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Uber Plans to Advertise You Every Step of Your Journey

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People stop around an Uber pickup area as cars pass by.

Uber announced that it is testing in-car tablets for vehicles in select cities, and the company announced on Wednesday that it plans to add ads to these tablets as well.
Photograph: Scott Olson (Getty Pictures)

It seems that Uber is not happy with allowing users to travel in peace and awkward silence during their point-to-point journeys. The ride-hailing company now plans to advertise to users at every point of the trip from the moment you open the app. These ads will potentially appear on multiple screens and blast consumers with new products with the same finesse as a clown chasing a car on a kid-sized tricycle trying to get their attention through a car window.

These are the so-calledJourney Ads” is for hitting drivers throughout the process of requesting a ride, waiting for a ride, or even getting an Uber while actually sitting in the car. These will be limited to a single advertiser, meaning users will see the same product over and over while trying to get from one place to another. The company has made it clear that they will use “first-party data” for targeted advertising.

But that’s not all. Uber announced Wednesday that its new advertising division plans to place sponsored listings on the Uber Eats app, post-pay ads after users place an order, in-menu ads when deciding on an Uber Eats order, billboard ads. The Uber Eats homepage, along with other sponsored emails, storefront ads, and more. The dazzlingly long list of new advertising efforts even includes a pilot to host targeted ads on in-car tablets offered in Los Angeles and San Francisco, California.

All the different ways Uber now plans to advertise to its users.

All the different ways Uber now plans to advertise to its users.
Screenshot: Uber

So if you’re planning to go to a bar, expect to see a beer brand bombard you with ads for the ultimate way to get drunk. Are you going to the beach? Well, how about a branded sunscreen? The possibilities are endless, and Uber reports that users can stay in the Uber app while purchasing an advertised product.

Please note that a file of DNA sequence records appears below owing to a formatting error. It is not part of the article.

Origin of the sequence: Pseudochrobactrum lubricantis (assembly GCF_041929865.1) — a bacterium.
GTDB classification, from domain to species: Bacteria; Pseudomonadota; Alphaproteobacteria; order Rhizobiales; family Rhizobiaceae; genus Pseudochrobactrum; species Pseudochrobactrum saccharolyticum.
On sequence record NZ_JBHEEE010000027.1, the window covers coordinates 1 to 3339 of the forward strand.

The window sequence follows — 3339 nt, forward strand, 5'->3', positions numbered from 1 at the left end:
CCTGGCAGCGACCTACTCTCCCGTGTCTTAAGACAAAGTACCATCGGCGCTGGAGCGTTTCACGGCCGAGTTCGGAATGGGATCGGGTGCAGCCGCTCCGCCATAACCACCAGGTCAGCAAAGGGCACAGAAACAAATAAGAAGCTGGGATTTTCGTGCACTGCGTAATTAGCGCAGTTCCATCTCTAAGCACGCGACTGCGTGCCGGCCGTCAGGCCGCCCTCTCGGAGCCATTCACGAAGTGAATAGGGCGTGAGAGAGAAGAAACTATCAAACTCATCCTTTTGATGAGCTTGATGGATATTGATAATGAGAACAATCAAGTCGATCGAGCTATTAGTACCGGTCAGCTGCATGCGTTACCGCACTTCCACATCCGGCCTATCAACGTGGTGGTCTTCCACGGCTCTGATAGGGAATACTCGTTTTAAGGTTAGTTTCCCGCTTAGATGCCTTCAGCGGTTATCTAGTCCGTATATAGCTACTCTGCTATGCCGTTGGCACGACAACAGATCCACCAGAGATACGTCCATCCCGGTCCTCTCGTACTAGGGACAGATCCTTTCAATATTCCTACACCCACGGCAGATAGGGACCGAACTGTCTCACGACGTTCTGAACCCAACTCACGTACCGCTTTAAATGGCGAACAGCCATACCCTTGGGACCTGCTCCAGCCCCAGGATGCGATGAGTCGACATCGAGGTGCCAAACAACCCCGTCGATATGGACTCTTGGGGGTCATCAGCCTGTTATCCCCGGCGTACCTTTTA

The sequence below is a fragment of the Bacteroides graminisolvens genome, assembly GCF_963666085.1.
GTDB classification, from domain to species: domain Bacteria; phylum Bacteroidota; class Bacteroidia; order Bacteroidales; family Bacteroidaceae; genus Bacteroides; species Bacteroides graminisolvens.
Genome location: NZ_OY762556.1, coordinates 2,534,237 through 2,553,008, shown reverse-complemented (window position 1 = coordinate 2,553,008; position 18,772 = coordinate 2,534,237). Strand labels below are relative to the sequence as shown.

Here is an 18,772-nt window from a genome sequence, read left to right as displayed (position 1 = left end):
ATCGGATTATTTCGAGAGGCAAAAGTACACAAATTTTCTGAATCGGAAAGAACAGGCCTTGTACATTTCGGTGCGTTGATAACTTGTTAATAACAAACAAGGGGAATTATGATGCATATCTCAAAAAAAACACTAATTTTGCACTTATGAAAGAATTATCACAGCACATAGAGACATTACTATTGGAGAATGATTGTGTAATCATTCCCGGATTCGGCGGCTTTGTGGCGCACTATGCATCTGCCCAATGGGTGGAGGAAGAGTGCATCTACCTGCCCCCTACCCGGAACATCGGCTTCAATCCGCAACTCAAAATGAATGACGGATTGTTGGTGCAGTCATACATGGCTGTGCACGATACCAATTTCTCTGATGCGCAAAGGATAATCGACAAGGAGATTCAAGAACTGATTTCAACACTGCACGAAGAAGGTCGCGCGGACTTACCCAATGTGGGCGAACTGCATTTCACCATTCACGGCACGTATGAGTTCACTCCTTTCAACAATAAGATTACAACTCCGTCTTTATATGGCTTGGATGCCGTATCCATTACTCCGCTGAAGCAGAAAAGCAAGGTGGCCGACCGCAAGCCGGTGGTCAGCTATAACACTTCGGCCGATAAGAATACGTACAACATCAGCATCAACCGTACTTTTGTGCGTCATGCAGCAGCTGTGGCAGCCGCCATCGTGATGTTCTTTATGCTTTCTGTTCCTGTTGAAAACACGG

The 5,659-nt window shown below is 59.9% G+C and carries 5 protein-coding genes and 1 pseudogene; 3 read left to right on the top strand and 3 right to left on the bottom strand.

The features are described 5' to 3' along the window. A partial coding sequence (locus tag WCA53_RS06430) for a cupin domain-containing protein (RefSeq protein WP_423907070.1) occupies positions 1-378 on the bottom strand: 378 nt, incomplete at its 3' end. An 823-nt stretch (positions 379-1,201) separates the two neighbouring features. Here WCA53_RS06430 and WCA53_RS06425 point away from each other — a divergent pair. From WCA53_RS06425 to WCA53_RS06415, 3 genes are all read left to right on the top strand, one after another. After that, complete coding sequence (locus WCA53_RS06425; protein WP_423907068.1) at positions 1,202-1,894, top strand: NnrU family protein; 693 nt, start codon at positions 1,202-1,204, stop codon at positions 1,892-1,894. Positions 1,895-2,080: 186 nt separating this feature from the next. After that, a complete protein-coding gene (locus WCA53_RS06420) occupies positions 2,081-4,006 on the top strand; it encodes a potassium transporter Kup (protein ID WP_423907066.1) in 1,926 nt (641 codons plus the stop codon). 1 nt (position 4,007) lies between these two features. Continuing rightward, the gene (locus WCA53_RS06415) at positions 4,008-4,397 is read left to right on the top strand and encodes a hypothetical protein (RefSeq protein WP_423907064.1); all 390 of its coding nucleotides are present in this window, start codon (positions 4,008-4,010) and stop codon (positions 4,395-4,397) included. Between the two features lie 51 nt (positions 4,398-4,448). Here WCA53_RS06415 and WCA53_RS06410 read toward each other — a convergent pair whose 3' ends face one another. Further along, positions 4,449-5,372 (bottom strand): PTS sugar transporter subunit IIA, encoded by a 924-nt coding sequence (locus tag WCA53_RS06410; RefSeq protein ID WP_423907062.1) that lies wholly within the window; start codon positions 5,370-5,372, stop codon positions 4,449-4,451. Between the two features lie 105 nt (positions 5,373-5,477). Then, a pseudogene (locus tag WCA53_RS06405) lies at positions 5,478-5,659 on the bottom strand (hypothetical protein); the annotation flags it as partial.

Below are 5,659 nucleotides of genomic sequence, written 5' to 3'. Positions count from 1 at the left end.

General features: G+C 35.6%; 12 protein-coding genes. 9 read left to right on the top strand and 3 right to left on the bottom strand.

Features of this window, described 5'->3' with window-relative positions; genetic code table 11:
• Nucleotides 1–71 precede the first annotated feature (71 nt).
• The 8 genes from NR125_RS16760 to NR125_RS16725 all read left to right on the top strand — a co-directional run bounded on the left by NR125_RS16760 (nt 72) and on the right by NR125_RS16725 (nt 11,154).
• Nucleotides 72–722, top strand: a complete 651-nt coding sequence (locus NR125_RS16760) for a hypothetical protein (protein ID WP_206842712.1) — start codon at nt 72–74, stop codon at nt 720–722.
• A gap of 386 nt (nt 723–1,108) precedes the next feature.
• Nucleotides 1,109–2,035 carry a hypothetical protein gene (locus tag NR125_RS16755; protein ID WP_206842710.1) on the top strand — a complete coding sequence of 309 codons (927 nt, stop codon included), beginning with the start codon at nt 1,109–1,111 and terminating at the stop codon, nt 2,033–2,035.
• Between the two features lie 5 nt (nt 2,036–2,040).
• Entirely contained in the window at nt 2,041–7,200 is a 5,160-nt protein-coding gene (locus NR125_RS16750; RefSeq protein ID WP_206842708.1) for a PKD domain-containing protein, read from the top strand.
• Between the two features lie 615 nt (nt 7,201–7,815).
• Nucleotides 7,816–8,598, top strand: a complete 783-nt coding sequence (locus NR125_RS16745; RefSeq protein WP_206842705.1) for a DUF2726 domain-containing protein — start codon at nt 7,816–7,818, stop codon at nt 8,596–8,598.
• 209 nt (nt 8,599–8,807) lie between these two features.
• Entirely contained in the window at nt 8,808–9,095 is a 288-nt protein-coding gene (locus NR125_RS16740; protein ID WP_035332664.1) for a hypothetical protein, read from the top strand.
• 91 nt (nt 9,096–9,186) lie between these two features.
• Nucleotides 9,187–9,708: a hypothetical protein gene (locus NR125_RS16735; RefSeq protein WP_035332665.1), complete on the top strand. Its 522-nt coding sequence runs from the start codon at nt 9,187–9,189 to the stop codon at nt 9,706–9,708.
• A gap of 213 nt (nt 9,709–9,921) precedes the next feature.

Uber may clash with regulators for using geolocation data to advertise to consumers. FTC in August data broker sues Kochava, claiming that they broke the law to sell location data on “hundreds of millions of people”. Location data included visits to addiction recovery centers and reproductive health clinics. particularly threatening offer after the end Roe – Wadeabortion protections.

An Uber spokesperson said Wall Street Journal that the company only uses aggregate information from users. In the meantime, users can opt out of targeted ads through the Uber app, said Mark Grether, general manager of Uber’s advertising division. The company’s advertising policies Restrict it from having ads based on visits to medical centers, schools, government buildings, and even “adult entertainment” as well as reproductive health centers.

Even if you trust that it won’t go against Uber’s own policy, this aggregate data is still available to advertisers and external data brokers alike. link back to individual users. Advertisers may be restricted in what and to whom they can advertise, but outside agencies that have access to this data certainly do not.

And they’re not the only ones seeing more space to advertise to consumers whenever possible. Uber’s main competitor is Lyft announced In August, they dived into in-car ads through their own advertising component called Lyft Media. The other ride-packed app noted that Lyft has added more ads to its in-car tablets in Chicago, Washington DC, and San Francisco, and they’re already trialling the project with Lyfts in Los Angeles.

Uber does not lag behind targeted advertising at any point in the process of using its apps. “As these consumers make purchasing decisions and wait for their destination or delivery, we can engage them with messages from brands relevant to their purchasing journey,” Grether said in the company’s statement. And with 1.87 billion trips in the last quarter, that means we can connect advertisers to consumers an average of five times a month throughout journeys and delivery.”

Grether mentioned Business Content The ads will eventually make the trips cheaper, but he didn’t say exactly how much. Gizmodo reached out to Uber for more details on whether these ads would be included in the company’s pricing strategy, but we didn’t get an immediate response.

Uber already has brands like Heineken, Shake Shack, and NBCUniversal ready to take pictures of sick green beers or the next episode. Sound Let this be your cover. Uber declined to tell Insider how much these companies could pay for Journey Ads, but it seems enough to say that the ride-hailing company hopes to generate $1 billion in revenue by 2024. The fee will depend on the advertiser’s “type” of the user. trying to target.

Often Dr. The man who favored Grether joined Uber last year after years of experience at Amazon and his own company Sizmek. He told the Journal that cars have become “our living rooms.” micro mobility platforms and autopilot vehicles it will give us more space to look at screens and get more ads.

Uber has struggled to keep user data safe. Soon cheat Uber’s system forced the company to state that user data remained secure. The company has previously failed to prevent the loss of 57 million user data, and one of the company’s former security chiefs recently convicted Hiding a major user data breach in 2016 from the authorities.